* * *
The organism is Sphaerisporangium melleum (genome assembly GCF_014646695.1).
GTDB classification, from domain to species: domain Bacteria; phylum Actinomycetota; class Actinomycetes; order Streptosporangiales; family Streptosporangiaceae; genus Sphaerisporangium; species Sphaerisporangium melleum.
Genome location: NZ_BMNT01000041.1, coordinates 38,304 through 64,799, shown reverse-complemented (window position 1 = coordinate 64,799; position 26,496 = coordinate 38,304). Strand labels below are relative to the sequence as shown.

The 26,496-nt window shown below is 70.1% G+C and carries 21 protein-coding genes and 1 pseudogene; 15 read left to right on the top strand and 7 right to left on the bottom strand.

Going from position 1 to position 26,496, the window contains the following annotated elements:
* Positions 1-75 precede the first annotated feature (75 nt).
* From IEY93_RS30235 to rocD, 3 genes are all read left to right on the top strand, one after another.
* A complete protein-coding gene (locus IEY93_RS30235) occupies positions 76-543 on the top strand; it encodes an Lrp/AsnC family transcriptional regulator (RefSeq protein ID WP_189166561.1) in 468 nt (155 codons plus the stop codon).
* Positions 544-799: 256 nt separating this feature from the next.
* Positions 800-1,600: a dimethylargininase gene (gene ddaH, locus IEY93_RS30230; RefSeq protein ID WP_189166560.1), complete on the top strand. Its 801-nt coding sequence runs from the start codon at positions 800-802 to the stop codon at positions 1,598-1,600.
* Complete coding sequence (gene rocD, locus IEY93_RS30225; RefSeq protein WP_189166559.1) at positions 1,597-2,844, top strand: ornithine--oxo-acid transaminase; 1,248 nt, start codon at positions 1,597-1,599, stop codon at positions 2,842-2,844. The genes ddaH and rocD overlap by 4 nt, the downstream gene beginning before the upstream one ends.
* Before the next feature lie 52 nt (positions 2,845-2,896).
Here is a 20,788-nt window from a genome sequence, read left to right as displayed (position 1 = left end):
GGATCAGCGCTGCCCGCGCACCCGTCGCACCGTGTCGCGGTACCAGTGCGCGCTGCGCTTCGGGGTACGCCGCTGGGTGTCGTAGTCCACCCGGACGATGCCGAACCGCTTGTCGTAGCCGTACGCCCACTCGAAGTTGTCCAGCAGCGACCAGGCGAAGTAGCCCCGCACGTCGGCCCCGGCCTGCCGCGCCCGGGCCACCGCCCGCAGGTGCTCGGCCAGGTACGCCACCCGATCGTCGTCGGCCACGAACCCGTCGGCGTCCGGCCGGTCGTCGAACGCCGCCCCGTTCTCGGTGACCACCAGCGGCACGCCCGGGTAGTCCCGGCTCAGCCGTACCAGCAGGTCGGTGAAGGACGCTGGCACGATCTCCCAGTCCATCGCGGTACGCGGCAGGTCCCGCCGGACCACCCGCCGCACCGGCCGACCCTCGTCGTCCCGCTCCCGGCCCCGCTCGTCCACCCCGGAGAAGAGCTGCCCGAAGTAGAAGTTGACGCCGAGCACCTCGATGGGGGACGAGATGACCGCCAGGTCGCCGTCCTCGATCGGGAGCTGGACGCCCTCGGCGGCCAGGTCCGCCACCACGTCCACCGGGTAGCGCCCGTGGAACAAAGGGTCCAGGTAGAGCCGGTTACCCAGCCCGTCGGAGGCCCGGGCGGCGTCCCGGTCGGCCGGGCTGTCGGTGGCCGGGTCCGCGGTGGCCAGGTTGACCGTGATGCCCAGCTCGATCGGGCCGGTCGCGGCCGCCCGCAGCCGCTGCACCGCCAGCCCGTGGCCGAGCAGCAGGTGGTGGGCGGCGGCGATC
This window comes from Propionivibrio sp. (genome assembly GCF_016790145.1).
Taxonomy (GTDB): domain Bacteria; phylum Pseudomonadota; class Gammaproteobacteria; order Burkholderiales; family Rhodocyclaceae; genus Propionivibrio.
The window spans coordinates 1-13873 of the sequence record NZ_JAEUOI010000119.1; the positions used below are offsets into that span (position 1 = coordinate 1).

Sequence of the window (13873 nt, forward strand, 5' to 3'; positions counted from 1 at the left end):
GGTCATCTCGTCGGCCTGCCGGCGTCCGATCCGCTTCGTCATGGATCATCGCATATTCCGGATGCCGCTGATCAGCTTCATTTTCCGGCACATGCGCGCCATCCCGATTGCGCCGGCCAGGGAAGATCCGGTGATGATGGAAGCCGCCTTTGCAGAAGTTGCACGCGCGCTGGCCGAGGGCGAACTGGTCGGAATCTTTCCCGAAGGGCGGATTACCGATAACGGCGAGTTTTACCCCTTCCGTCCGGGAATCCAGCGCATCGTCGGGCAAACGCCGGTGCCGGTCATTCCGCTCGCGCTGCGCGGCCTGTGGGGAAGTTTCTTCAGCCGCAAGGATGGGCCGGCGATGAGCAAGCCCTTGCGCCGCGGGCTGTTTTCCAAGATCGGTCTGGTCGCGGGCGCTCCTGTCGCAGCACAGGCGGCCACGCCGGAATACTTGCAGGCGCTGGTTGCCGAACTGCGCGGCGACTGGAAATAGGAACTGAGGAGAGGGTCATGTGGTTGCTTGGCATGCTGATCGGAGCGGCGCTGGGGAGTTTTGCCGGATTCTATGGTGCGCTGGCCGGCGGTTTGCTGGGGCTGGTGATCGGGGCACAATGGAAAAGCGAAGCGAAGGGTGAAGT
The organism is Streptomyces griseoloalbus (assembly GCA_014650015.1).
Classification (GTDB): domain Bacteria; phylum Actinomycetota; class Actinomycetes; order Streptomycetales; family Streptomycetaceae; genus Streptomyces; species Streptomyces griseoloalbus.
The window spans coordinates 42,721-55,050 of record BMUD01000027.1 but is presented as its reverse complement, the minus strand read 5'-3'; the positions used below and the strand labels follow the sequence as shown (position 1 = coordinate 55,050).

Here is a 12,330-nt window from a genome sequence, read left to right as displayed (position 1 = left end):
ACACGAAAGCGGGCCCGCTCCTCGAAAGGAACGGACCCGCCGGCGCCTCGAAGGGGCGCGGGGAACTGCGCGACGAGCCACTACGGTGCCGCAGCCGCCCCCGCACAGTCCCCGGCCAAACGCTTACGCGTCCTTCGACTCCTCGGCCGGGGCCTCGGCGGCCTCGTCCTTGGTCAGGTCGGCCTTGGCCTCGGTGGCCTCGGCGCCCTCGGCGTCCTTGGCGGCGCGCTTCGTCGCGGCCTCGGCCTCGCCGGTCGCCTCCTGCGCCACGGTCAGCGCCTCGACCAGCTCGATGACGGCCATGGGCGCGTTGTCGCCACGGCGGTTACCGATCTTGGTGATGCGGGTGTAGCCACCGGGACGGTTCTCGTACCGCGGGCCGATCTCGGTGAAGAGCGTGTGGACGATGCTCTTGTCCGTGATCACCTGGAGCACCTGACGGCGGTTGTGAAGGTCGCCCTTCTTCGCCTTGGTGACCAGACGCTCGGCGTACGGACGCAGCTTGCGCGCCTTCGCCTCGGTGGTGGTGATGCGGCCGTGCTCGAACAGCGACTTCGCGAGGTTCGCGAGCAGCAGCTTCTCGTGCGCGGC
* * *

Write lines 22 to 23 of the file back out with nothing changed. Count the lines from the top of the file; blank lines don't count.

The window spans coordinates 42,721-55,050 of record BMUD01000027.1 but is presented as its reverse complement, the minus strand read 5'-3'; the positions used below and the strand labels follow the sequence as shown (position 1 = coordinate 55,050).

Here is a 12,330-nt window from a genome sequence, read left to right as displayed (position 1 = left end):